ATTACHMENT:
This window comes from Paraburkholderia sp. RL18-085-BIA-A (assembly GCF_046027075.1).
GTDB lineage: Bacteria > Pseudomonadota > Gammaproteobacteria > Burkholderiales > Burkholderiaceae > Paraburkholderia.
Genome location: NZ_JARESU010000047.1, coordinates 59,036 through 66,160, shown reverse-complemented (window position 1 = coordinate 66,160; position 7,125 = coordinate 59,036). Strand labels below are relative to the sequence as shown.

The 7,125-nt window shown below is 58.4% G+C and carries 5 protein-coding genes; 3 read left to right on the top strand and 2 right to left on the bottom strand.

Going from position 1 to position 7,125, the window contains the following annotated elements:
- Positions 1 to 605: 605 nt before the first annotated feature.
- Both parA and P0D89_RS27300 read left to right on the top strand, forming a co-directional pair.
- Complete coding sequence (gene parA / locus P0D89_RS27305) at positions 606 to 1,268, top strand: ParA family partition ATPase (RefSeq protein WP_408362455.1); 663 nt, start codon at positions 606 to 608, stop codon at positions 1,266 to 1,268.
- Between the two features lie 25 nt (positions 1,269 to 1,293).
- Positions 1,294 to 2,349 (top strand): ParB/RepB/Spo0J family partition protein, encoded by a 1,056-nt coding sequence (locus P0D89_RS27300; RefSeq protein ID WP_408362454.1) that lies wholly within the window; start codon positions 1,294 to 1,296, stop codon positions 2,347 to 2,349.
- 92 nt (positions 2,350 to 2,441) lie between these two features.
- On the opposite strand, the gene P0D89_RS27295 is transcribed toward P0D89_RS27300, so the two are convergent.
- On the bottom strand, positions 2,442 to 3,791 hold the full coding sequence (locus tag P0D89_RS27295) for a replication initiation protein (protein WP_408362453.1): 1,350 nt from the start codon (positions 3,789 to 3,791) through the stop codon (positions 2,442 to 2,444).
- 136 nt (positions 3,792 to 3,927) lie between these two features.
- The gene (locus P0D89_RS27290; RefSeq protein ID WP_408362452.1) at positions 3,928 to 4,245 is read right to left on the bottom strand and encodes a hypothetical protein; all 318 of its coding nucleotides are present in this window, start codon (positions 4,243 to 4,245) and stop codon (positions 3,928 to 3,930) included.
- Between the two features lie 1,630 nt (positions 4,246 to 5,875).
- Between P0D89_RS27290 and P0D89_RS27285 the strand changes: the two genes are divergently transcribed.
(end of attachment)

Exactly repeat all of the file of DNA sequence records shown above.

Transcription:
This window comes from Paraburkholderia sp. RL18-085-BIA-A (assembly GCF_046027075.1).
GTDB lineage: Bacteria > Pseudomonadota > Gammaproteobacteria > Burkholderiales > Burkholderiaceae > Paraburkholderia.
Genome location: NZ_JARESU010000047.1, coordinates 59,036 through 66,160, shown reverse-complemented (window position 1 = coordinate 66,160; position 7,125 = coordinate 59,036). Strand labels below are relative to the sequence as shown.

The 7,125-nt window shown below is 58.4% G+C and carries 5 protein-coding genes; 3 read left to right on the top strand and 2 right to left on the bottom strand.

Going from position 1 to position 7,125, the window contains the following annotated elements:
- Positions 1 to 605: 605 nt before the first annotated feature.
- Both parA and P0D89_RS27300 read left to right on the top strand, forming a co-directional pair.
- Complete coding sequence (gene parA / locus P0D89_RS27305) at positions 606 to 1,268, top strand: ParA family partition ATPase (RefSeq protein WP_408362455.1); 663 nt, start codon at positions 606 to 608, stop codon at positions 1,266 to 1,268.
- Between the two features lie 25 nt (positions 1,269 to 1,293).
- Positions 1,294 to 2,349 (top strand): ParB/RepB/Spo0J family partition protein, encoded by a 1,056-nt coding sequence (locus P0D89_RS27300; RefSeq protein ID WP_408362454.1) that lies wholly within the window; start codon positions 1,294 to 1,296, stop codon positions 2,347 to 2,349.
- 92 nt (positions 2,350 to 2,441) lie between these two features.
- On the opposite strand, the gene P0D89_RS27295 is transcribed toward P0D89_RS27300, so the two are convergent.
- On the bottom strand, positions 2,442 to 3,791 hold the full coding sequence (locus tag P0D89_RS27295) for a replication initiation protein (protein WP_408362453.1): 1,350 nt from the start codon (positions 3,789 to 3,791) through the stop codon (positions 2,442 to 2,444).
- 136 nt (positions 3,792 to 3,927) lie between these two features.
- The gene (locus P0D89_RS27290; RefSeq protein ID WP_408362452.1) at positions 3,928 to 4,245 is read right to left on the bottom strand and encodes a hypothetical protein; all 318 of its coding nucleotides are present in this window, start codon (positions 4,243 to 4,245) and stop codon (positions 3,928 to 3,930) included.
- Between the two features lie 1,630 nt (positions 4,246 to 5,875).
- Between P0D89_RS27290 and P0D89_RS27285 the strand changes: the two genes are divergently transcribed.